© Roger Jahnke O.M.D
It is a bit unusual to us in the western world to consider the importance of breathing techniques. After all, we are always breathing, aren't we? It seems a little silly to put extra attention to something we do naturally. Notice your own breathing. Isn't each breath actually very shallow? Does your posture or position encourage or restrict your ability to take full breaths? If you note carefully you will probably realize that you are utilizing one quarter or less, of your lung capacity.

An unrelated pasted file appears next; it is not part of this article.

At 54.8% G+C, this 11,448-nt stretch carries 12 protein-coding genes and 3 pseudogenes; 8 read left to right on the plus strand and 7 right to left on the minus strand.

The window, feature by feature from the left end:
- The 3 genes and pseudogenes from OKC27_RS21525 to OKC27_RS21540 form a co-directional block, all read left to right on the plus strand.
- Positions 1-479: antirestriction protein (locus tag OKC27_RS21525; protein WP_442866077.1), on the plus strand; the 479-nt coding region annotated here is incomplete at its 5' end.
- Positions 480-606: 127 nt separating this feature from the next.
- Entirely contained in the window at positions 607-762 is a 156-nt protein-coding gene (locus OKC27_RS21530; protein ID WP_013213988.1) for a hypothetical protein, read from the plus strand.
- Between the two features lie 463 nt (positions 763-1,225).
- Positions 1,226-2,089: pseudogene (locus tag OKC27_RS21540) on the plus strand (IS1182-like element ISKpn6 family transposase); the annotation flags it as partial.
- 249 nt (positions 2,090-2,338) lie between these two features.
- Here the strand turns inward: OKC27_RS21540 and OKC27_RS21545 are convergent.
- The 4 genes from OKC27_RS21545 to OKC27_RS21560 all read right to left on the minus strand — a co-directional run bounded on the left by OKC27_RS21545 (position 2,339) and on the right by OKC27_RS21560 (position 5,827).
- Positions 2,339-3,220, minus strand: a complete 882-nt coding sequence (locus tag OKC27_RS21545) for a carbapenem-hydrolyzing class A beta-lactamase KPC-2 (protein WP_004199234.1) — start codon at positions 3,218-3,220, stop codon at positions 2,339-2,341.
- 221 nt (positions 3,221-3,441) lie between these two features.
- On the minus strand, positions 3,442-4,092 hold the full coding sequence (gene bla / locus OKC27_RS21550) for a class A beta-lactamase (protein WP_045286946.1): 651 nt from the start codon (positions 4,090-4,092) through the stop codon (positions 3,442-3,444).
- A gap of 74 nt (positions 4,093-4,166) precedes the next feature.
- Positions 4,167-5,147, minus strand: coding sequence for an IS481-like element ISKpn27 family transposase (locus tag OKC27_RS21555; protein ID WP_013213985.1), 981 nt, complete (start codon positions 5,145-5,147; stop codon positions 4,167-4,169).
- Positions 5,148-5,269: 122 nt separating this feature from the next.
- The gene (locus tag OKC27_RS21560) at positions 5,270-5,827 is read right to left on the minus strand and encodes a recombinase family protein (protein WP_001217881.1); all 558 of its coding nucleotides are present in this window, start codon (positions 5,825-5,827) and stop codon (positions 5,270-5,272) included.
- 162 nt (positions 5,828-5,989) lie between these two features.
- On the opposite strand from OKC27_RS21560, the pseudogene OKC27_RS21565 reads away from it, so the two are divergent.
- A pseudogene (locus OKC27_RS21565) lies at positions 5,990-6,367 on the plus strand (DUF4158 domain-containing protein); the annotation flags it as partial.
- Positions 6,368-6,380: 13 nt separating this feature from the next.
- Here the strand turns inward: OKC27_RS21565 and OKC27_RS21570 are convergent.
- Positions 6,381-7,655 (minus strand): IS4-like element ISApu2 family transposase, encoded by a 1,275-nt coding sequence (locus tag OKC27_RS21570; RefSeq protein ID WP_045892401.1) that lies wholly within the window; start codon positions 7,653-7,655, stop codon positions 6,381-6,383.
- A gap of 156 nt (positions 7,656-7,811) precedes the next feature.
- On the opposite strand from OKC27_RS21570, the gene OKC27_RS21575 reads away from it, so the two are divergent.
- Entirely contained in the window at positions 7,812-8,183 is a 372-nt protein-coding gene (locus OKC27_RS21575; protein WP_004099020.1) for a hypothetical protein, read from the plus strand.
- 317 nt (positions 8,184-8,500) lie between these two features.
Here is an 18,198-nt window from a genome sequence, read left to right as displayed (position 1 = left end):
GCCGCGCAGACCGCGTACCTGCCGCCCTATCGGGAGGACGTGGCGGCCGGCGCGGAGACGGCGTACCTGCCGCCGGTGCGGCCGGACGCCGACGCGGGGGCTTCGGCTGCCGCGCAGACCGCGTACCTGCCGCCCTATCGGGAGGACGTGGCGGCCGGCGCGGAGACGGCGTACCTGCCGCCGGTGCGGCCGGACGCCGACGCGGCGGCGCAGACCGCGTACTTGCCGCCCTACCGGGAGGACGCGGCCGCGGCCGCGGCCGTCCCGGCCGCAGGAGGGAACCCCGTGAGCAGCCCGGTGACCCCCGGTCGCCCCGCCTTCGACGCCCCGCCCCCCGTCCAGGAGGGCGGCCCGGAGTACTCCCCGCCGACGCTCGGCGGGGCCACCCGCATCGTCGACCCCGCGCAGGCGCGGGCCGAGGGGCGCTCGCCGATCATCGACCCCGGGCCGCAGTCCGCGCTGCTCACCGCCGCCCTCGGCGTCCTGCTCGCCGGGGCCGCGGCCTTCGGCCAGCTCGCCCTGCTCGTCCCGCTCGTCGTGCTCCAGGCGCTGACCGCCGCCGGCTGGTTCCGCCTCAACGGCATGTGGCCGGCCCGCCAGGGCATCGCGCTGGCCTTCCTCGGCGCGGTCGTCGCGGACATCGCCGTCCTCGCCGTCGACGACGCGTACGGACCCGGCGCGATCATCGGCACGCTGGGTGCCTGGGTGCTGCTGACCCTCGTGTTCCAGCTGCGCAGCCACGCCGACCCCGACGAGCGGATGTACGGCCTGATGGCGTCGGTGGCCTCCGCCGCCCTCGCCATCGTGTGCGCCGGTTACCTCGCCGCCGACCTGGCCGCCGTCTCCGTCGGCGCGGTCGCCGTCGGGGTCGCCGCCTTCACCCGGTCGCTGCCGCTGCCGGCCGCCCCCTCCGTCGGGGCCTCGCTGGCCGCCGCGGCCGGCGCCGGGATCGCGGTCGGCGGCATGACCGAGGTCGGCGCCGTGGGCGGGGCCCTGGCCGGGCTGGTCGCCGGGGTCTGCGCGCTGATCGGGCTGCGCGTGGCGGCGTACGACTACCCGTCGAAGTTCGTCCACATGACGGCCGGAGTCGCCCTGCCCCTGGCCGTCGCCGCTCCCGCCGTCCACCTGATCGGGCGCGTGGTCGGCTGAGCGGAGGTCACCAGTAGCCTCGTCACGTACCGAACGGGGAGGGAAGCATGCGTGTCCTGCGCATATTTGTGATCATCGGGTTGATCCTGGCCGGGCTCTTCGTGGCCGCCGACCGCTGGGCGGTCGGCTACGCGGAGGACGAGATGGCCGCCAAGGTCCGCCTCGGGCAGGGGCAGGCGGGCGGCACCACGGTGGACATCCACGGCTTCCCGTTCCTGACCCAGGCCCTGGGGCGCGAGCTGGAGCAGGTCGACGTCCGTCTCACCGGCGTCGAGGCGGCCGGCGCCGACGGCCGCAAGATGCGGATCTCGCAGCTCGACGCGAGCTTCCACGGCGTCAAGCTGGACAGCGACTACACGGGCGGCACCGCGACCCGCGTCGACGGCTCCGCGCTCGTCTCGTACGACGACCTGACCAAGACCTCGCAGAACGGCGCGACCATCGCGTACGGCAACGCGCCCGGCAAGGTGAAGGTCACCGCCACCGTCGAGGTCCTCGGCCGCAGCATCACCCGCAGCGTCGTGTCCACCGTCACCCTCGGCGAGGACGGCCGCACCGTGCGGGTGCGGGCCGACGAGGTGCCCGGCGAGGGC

The presence of special breathing practices in the ancient cultures has always been a mystery to people in the Western world. There are numerous beneficial physiological mechanisms that are triggered when we turn our attention to the breath and then increase it's volume. When volume, rate and attention level are all altered, dramatic physiological, and even emotional, changes can occur. As it turns out, unknown to science until very recently, the action of the lungs, diaphragm and thorax are a primary pump for the lymph fluid, a lymph heart. This mechanism may be more important to the lymph heart than body movements. In addition, the breath is the source for oxygen which is the key element in the body's ability to produce energy. And the act of relaxed, full breathing moves the function of the autonomic nervous system towards balance or homeostasis. (Please see the section on physiology in "The Most Profound Medicine" for a complete revelation of the mechanisms initiated by Qigong).